Who’s to say how much beer is too much beer? | AspenTimes.com

Who’s to say how much beer is too much beer?

Whew, I’m glad that’s over.

For a while there it looked as though the Aspen City Council was setting itself up as the arbiter of our sobriety, not a position I want to see this poor town get into at all.

Of course the debate was over just one outlet, the new Aspen Brewing Co., and how much of its product it would be allowed to serve in its “tasting room.” It’s not like we were in any danger of losing our God-given, inalienable right to head into any bar in town and get as blotto as the bartender will let us.

The council gave the nod this week to the brewers to serve up to 40 ounces of brew per customer in the tasting room, after which you presumably can buy as many of the 64-ounce refillable jugs called “growlers” as you can carry out the door. Which might not be that many if you’ve consumed your entire allotment of beer beforehand, but that’s a matter of personal preference and stamina, and the city council has no authority there.

The council had been threatening to limit a customer’s intake to a mere 16 ounces per visit, meaning one 16-ounce glass of beer, or two 8-ouncers, or four 4-ouncers, depending, I guess, on how many varieties of beer are on tap and how many one wants to sample.

This arrangement, of course, would have left open the question of whether stepping outside for a cigarette or a breath of gasoline-tinged air, and then returning to the tasting room, would constitute leaving the premises. Meaning that, upon reentering after a minute of blessed respite in the great out-of-doors, one would be eligible for another 16 ounces.

And now that I think about it, the same is still true. If you want more than 40 ounces of the brewers’ fine product, what’s to stop you from taking a quick constitutional around the building, maybe a stroll down the Rio Grande Trail by the river, and returning for continued consumption?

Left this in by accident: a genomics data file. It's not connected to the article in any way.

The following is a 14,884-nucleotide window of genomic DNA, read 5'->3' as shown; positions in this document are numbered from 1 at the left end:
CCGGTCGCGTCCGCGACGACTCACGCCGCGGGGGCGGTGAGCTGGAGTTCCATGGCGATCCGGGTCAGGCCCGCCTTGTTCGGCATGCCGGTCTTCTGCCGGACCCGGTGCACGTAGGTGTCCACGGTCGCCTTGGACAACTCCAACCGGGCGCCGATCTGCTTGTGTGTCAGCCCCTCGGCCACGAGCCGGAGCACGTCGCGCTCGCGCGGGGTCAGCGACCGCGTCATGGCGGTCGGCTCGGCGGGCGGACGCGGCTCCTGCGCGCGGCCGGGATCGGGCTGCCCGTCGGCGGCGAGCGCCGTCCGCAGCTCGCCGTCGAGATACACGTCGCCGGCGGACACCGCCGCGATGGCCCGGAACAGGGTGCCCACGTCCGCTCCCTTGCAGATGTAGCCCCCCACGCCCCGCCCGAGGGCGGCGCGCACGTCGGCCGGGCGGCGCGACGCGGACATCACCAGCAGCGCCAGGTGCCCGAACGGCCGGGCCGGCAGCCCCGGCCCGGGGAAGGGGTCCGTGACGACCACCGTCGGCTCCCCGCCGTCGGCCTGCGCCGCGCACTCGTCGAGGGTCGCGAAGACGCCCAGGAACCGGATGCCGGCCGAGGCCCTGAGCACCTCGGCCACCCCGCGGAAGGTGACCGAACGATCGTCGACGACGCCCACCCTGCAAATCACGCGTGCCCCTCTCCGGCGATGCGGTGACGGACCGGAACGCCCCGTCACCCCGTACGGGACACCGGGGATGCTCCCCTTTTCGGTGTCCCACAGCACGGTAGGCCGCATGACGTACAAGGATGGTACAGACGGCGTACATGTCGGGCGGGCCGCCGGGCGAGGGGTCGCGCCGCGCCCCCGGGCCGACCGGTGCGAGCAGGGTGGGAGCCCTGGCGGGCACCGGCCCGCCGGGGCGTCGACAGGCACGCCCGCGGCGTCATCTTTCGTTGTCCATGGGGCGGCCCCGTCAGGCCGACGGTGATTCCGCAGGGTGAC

Of course, that would be in obvious violation of the spirit (so to speak) of the law, but it might not be a crime. Would it be up to the cops to decide? Would there be a quota applied to the phenomenon? Do we have a potential civil rights case brewing (again, pardon the pun)? Will someone please call the ACLU?

Just imagine the scene ” it’s late afternoon, some poor joker walks along Mill Street to get his growler for the evening, maybe grab a stool and hoist one or two samplers before picking a flavor of the night.

A bored cop is cruising by, frustrated that she hasn’t had so much as a jaywalker or traffic stop to relieve the grayness of the day. Giving our hapless hero the once-over as he steps up to the door, she decides she’s seen this particular yahoo come out of The Aspen Brewing Co.’s tasting room door once before on that day. Perhaps she even detects a certain wobble to his walk, a telltale sign that confirms her suspicions.

Well, you can imagine the rest. He’s outraged and vocal about it, maybe even gets a little physical. She gets defensive and authoritarian, pulls out the Taser and before you know it, the scene escalates into a full-blown S.W.A.T. encounter and makes the evening news in Denver.

That, by the way, really is what they mean when they say, “You can’t buy publicity like that.”

Now, if only the Federal Aviation Administration will permit travelers to take their growlers onto the planes taking off from the Pitkin County Airport.

That way, maybe we can all avoid the heebie-jeebies when we think about the fact that our lives are in the hands of rank amateurs up in the flight tower, if it’s true what they’re saying about high turnover among the flight controllers.

Who says life isn’t getting better every day?

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